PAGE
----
He beat cornerback Tim Jennings in a footrace, and Cutler launched a perfectly placed ball for the touchdown.
“Those are the kind of things this offense will allow you to do,” Drake proudly said. “They both recognized it, and they made the play.”
Hester said he spent 70 percent of his pre-snap thoughts on his assignment and 30 percent reading the defense.
“Now it’s 100 percent reading the defense,” Hester said.
Drake said Knox and Roy Williams will battle for the split-end position. He said Knox has “got to improve,” without providing anything specific.
But Knox led all NFL receivers in one dubious statistic: most interceptions on passes intended for him (11).
Martz, meanwhile, anointed Hester the starter at flanker.
“That’s a huge role for us,” Martz said.
Still, Hester said he’s patient, and he isn’t fixated on any specific goal as a receiver.
“I just want to be consistent, be where I need to be,” Hester said. “If you’re a consistent receiver, all those other things will come.
“Maybe last year wasn’t meant for me to get the ball thrown to me 100 times. But this year I have to have the mentality, if that situation does come, where I get 120 or 130 balls thrown my way the whole season, then I have to make at least 95 percent of the plays.”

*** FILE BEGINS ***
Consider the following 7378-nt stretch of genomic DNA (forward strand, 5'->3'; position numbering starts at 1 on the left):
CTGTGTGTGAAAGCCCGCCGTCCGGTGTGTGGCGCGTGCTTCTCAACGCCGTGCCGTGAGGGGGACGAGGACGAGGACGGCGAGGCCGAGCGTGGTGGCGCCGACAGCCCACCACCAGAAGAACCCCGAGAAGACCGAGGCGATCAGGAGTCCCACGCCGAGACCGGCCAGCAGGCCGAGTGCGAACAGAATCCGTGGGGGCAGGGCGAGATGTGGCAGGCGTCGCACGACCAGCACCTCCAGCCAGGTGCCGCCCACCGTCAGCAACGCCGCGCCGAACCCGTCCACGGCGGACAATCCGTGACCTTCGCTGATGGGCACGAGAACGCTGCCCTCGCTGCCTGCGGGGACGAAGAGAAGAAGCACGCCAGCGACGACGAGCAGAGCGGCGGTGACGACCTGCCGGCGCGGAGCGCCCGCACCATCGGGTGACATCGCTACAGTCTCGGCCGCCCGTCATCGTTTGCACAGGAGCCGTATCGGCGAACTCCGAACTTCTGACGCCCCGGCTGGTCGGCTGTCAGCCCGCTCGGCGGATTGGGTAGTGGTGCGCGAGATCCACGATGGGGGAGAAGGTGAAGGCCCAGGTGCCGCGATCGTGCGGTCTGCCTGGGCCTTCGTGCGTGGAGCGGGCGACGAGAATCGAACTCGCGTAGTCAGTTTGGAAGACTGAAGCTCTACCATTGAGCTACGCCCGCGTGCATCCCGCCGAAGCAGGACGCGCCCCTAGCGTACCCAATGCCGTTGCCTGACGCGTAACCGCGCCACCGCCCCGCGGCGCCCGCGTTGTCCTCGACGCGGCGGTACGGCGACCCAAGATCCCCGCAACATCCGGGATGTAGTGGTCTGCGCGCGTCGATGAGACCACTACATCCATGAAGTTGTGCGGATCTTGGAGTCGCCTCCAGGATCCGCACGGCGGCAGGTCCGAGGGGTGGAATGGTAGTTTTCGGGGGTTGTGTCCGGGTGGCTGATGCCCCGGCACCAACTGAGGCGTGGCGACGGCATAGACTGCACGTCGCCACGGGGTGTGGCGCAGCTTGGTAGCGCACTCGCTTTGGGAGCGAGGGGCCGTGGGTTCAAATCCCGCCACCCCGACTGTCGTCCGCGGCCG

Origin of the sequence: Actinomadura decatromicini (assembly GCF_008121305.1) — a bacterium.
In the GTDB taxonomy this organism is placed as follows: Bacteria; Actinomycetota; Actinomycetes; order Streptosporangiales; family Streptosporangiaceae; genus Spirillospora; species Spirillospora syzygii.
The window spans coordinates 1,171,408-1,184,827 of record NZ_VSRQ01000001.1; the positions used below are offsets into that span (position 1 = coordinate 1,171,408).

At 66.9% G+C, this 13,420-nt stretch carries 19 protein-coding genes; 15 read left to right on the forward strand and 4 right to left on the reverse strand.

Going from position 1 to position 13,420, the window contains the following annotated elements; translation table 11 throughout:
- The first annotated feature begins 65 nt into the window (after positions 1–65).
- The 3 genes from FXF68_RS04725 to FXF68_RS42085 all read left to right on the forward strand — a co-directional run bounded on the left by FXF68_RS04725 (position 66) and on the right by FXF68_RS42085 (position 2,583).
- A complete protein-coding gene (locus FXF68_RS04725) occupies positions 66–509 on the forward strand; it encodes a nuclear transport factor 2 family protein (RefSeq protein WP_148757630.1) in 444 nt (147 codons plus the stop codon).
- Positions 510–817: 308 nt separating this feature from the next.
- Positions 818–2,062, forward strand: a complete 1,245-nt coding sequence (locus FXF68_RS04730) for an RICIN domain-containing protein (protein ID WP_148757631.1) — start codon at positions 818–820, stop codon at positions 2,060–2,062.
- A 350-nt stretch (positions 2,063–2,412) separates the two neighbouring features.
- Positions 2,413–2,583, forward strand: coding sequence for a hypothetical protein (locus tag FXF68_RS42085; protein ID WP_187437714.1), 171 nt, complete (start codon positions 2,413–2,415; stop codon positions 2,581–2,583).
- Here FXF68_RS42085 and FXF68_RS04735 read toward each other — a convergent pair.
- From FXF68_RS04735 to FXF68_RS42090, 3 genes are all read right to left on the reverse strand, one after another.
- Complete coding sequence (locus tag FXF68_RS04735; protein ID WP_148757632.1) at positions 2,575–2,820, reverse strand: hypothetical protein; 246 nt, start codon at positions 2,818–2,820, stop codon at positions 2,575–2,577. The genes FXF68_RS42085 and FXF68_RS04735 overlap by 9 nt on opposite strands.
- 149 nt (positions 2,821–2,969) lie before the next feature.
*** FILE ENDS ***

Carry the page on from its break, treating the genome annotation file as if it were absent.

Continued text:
But Hester has another important job: returning punts.
And he does have a specific goal in mind.
In Week 15 last season against the Minnesota Vikings, Hester broke the NFL record with his 14th combined kick-return touchdown.
“There’s a lot of goals I have,” Hester quietly said. “I haven’t reached [any] of my goals yet.”
Asked for an example, Hester said, “My goal is to get over 20 [touchdown] returns for my career.”
Hester, who turns 29 in November, considers that a realistic goal.
Comfortable as a receiver and as a returner and in the prime of his career, Hester, more than anything, wants to help the Bears score points and win games.
“I’m just out here to make plays,” he said. “Whenever I get my opportunities, I try to make the best of it.”
The Bears, though, are mindful of Hester wearing down.
He played in all 16 regular-season games last season and 66 percent of the offensive snaps, nearly 200 snaps fewer than Knox. In two postseason games, Hester averaged 9.2 yards per punt return and 15 yards per kickoff return.
“We look at snaps,” Smith said. “But we have to rely on him a lot. When he’s tired, he’ll let us know.
“But there’s no way I could stop him from returning punts. I mean, he’s a Hall of Famer. There’s a balance there, and we’ll watch it.”
For his part, though, Hester admitted that it’s difficult to take himself out of a game.
“There’s no way to ask a football player if you’re tired or not,’’ Hester said. ‘‘As a competitor, you never say you’re tired even if you’re tired.”
A balance needs to be struck, but Martz reiterated that Hester will have an important role in his offense this season.
“Now we will make sure he is fresh,” Martz said. “We’ll never take away from his special-teams role. But when he’s rested, he’ll be in there because he’s too good a player.”